75. Mr. Alton : To ask the right hon. Member for Selby, as representing the Church Commissioners, what assistance is available to parishes in the inner cities to enable church renovation to be undertaken.
Mr. Alison : In certain cases assistance for inner city parishes may be sought from the diocese, which can seek grants, for instance, from the church urban fund, but those funds are limited. Help may also be available from the Historic Buildings and Monuments Commission, local authorities, national and local trusts and charities. I have placed a list of grant- making bodies compiled by the Council for the Care of Churches in the Library of the House.
Mr. Alton : I am grateful to the right hon. Gentleman for going to that trouble. Does he agree that it would be in line with the spirit of the "Faith in the Cities" report if more funding could be made available to churches in inner cities such as Liverpool, where churches are having to consider selling local variants of the Mappa Mundi? One church in my constituency is considering selling a prize piece of stained glass to try to pay for a crumbling Victorian edifice. Does he agree that that is an unfortunate position in which to place churches, and that additional assistance is needed?
Mr. Alison : The hon. Gentleman will be aware that the Government can provide help in maintaining the fabric of individual parish churches, but not cathedrals. The church urban fund is generating a huge amount of voluntary giving, although there is always more to be spent than the sums available. The Church Commissioners would have been delighted to give more than the £1 million a year that they give to the church urban fund, were it not for the priority that we have to give to clergy pensions and stipends. I believe that an enormous amount of ground is still to be made and I would encourage the hon. Gentleman and my fellow commissioners to do everything possible to encourage voluntary giving for inner city parishes.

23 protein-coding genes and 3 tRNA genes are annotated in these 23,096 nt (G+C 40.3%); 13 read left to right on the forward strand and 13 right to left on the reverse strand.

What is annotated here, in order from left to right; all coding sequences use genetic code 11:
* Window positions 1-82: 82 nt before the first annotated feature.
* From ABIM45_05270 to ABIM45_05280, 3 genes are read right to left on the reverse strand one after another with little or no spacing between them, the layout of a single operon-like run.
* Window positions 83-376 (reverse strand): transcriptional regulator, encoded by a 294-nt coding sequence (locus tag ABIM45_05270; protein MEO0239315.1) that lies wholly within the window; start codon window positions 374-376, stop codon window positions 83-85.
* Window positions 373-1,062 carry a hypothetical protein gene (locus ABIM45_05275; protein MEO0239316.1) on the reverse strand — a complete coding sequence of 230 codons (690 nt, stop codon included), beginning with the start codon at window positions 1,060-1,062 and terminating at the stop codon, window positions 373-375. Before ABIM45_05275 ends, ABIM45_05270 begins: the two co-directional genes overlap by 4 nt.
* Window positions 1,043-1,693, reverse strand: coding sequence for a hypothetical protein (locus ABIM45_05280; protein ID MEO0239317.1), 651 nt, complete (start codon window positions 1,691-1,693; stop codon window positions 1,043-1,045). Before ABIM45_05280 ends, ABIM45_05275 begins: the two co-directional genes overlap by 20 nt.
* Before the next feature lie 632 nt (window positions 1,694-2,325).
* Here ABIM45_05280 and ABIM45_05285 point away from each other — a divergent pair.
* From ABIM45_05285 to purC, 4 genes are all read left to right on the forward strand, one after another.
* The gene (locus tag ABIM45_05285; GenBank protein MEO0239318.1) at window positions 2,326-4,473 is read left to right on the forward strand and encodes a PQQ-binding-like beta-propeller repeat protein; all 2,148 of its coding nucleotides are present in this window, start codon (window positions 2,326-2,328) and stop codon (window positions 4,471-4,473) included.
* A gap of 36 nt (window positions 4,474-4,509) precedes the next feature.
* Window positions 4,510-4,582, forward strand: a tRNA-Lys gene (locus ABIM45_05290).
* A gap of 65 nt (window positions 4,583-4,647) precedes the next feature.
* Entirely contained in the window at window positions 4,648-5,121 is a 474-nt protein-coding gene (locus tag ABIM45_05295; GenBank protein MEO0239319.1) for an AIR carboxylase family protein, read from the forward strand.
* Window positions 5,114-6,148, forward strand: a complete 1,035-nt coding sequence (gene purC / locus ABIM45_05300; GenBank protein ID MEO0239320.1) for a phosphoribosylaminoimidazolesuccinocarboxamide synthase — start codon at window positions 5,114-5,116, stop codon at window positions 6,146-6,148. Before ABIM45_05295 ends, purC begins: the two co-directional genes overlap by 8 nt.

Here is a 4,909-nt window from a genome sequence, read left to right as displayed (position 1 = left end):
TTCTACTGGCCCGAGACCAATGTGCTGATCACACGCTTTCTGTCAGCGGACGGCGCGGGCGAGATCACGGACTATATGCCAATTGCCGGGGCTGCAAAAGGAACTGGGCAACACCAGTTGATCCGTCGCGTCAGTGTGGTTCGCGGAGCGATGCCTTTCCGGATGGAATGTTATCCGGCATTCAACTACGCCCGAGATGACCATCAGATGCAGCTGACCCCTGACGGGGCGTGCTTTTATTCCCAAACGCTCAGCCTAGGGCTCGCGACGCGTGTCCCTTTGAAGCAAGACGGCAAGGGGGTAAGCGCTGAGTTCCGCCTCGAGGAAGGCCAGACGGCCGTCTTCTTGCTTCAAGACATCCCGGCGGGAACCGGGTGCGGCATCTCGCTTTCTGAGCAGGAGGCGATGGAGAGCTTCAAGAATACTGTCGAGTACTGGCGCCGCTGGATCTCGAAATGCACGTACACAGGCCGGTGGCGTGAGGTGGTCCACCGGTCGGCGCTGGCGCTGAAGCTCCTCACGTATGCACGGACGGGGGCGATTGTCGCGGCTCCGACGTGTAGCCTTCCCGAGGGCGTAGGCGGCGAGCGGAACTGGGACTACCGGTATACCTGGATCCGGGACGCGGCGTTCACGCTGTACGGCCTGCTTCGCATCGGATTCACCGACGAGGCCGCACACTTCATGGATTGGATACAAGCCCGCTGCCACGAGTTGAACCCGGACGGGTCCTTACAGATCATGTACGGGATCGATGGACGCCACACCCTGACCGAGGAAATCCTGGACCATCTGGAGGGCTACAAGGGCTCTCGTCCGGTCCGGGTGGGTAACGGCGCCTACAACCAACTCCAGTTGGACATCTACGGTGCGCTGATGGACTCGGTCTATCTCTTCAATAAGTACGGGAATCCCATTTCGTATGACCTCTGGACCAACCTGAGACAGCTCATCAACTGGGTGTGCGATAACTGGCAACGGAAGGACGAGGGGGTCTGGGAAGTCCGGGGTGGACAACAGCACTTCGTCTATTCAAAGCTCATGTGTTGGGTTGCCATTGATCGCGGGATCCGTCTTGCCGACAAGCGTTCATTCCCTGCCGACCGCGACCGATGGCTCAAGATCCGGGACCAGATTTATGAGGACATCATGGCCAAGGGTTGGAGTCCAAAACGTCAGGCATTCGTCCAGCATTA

Sir Peter Hordern (The Chairman of the Public Accounts Commission) : The Commission's last formal meeting was held on Tuesday 25 October, when among the subjects considered were the National Audit Office's appropriation account for 1987-88, and its Vote on account for 1989-90, and the salaries of the C and AG and the C and A-G for Northern Ireland. In addition, four members of the Commission paid an informal visit to the Northern Ireland Audit Office on 1 November.
Mr. Allen : I thank the hon. Gentleman for his reply. Will he elaborate a little more on the status of the C and A-G for Northern Ireland? Obviously, the Public Accounts Commission and a number of hon. Members are
Column 430extremely concerned about the status and salary of the C and A-G for Northern Ireland. Did the Commission have any further thoughts on that?
Sir Peter Hordern : The Commission has considered these matters on many occasions, particularly in our report issued in July. However, we have made no further progress in increasing the Northern Ireland Comptroller and Auditor-General's salary. Indeed, his position is somewhat worse than originally intended as he is not due to receive the merit awards that are available to other permanent heads of other Departments in Northern Ireland. It is a very regrettable affair.
Mr. Cohen : At its next meeting, will the Public Accounts Commission give some consideration to what should happen to Ministers of the Crown who cost the taxpayers millions of pounds in public money in neglect, for example, over the sale of the Royal Ordnance factories, when the Ministers who were to blame have subsequently moved on? Should they not be brought to account--
76. Mr. Colin Shepherd : To ask the right hon. Member for Selby, as representing the Church Commissioners, if the Church Commissioners have any plans to seek responsibilities in respect of treasures of national and historic significance held in cathedrals in England.